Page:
Monday, September 14, 2009

One Year Since NY Times Called On Rangel To Step Down

Today marks one year since the New York Times called on Rep. Charles Rangel (D-NY) to step down as chairman of the House Ways and Means Committee. In the intervening year, Rangel has remained as chairman precisely because he's insulated from any criticism by his fellow Democrats. House Speaker Nancy Pelosi wont do anything until the ethics committee takes action, which so happens to include three members who received campaign contributions from Rangel (who also happens to be one of the top fundraisers for Democrats in Congress).

The malfeasance that the Times considered sufficient to demand him stepping down has increased since then:
  1. Failed to reveal more than $3 million in business income;
  2. Failed to report income from sales of real property;
  3. Failed to report income from Punta Cana hacienda;
  4. Failed to pay property taxes on Glassboro, New Jersey property for several tax quarters ($159.39 is most recent tax due for 2Q and 3Q 2009);
  5. Failed to report $430,000 in stock transactions;
  6. Had to dramatically revise House filings to show hundreds of thousands of dollars in transactions - unreported assets that concealed anywhere from $38,000 to $116,000 in income for 2007 alone;
  7. Failed to report a checking account that was worth between $250,000 and $500,000.
  8. Failed to report income to the IRS; paid $10,000 in back taxes but no penalties or interest was apparently assessed (Rep. John Carter (R-TX) introduced the Rangel rule to codify the IRS treatment of Rangel, but it was defeated by House Democrats);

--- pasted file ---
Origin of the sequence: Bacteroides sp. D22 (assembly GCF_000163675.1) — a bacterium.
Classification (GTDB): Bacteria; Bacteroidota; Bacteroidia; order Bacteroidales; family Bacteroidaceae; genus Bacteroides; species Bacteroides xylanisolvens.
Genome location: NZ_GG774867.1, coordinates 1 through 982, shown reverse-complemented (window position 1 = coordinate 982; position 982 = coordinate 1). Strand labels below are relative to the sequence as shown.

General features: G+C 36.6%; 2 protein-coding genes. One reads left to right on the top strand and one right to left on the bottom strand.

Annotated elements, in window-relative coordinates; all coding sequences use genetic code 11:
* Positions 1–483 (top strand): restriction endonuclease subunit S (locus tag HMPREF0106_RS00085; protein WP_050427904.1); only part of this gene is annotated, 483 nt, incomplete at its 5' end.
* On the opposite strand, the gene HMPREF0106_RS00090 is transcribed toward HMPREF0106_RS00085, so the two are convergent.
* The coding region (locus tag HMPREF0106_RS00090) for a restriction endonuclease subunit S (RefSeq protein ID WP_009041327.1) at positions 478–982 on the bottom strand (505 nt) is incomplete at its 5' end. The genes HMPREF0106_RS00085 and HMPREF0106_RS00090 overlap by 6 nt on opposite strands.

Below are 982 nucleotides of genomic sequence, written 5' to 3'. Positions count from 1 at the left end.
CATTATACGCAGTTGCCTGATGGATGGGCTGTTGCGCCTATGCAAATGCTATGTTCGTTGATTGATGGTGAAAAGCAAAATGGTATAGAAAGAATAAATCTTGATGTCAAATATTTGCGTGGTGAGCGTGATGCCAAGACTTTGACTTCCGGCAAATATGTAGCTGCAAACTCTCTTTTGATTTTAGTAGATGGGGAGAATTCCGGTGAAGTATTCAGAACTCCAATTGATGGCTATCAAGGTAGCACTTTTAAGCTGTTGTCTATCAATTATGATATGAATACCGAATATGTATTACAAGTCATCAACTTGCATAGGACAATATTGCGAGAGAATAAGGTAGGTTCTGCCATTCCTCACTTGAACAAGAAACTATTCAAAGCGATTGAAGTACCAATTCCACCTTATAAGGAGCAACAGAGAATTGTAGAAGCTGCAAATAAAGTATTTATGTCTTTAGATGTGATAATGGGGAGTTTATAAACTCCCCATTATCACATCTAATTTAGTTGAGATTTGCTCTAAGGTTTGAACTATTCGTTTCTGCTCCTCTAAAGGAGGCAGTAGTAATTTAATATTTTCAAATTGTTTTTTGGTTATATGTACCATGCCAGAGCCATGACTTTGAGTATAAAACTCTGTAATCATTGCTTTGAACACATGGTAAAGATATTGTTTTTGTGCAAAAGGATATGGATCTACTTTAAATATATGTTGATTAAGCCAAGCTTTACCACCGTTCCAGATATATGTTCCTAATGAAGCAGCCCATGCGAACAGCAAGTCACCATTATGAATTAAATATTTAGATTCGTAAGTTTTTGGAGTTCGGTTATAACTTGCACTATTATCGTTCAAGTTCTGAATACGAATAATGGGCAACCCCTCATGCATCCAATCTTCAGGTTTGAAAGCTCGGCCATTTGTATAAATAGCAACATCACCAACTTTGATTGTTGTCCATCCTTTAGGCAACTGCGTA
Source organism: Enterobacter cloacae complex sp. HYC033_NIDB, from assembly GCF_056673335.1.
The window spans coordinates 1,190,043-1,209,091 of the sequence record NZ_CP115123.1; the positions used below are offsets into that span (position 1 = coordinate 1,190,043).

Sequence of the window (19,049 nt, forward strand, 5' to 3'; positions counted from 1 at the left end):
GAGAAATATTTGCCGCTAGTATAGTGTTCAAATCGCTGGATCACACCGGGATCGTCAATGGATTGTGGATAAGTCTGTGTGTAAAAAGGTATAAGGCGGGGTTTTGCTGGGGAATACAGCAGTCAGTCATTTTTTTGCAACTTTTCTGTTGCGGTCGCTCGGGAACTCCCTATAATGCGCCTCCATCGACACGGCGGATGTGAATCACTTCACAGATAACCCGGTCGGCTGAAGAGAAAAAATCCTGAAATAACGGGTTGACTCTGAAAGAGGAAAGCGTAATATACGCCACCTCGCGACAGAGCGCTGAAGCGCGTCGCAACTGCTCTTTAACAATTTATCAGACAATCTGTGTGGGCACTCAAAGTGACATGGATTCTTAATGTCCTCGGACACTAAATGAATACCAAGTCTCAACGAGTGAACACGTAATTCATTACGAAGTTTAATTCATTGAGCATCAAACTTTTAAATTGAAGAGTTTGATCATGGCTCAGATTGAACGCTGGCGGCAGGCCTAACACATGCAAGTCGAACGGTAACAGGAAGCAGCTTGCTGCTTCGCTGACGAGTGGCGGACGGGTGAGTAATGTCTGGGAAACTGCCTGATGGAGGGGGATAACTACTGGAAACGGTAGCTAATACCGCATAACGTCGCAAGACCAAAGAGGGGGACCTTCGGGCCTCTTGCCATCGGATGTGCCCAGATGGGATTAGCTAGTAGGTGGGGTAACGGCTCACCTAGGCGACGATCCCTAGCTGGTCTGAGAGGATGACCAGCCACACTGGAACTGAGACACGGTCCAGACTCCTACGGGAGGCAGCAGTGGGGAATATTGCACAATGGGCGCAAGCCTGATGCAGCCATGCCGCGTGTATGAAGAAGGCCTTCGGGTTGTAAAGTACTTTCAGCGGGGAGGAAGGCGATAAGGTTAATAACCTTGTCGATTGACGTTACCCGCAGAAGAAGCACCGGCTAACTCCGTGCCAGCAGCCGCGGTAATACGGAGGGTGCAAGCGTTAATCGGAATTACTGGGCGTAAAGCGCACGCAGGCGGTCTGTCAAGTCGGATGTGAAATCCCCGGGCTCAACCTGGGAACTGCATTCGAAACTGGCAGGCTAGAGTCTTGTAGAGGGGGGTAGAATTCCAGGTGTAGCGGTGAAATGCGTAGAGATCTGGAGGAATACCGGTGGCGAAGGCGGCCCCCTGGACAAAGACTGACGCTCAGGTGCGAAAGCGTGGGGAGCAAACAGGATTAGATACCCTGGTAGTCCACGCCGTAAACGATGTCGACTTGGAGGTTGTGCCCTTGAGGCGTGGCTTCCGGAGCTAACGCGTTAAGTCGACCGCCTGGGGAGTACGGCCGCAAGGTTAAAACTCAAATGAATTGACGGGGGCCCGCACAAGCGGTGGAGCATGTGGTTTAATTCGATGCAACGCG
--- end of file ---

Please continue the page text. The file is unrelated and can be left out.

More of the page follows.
9. Pay to play with AIG and CCNY over the financing of the Charles Rangel Center for Public Service;
  10. Broke House rules on reporting trips;
  11. Broke New York State Rent Stabilization laws by owning four units and using one as an office (anyone else in that situation would have been booted from the properties);
  12. Alternatively broke New York State Rent Stabilization laws or lied on mortgage application documents claiming primary residence status for either the rent stabilized apartments in Harlem, or other properties - the outcome of which is that he received better mortgage terms, or enabled himself to unjustly enrich himself over the span of decades by obtaining a rent stabilized apartment at a time when there's a regular shortage of affordable housing in Manhattan;
  13. Fails to meet New York State Rent Stabilization income guidelines with new revelations that he's making more than $175,000 - and quite likely much more than that based on hidden income over the years (rent stabilization means that he's saving nearly $4,000 a month over market rates for same property - a perk that means he's saving $48,000 a year or more than the gross income of many of his constituents);
  14. Paid lawyers hired to unravel Rangel's tax situation $121,000 from his campaign committee funds, which violate federal election laws (Rangel claims that he got a waiver from FEC; FEC says otherwise);
  15. Unjustly received a homestead property tax deduction on a D.C. property (again claiming primary residence status);
  16. Gave contract to his son's company worth nearly $80,000 for building websites that were non-functional and whose value experts believe cost no more than $100; and
  17. Failed to report imputed income from long term use of House parking lot to store vehicles, which was also a violation of House ethics guidelines.

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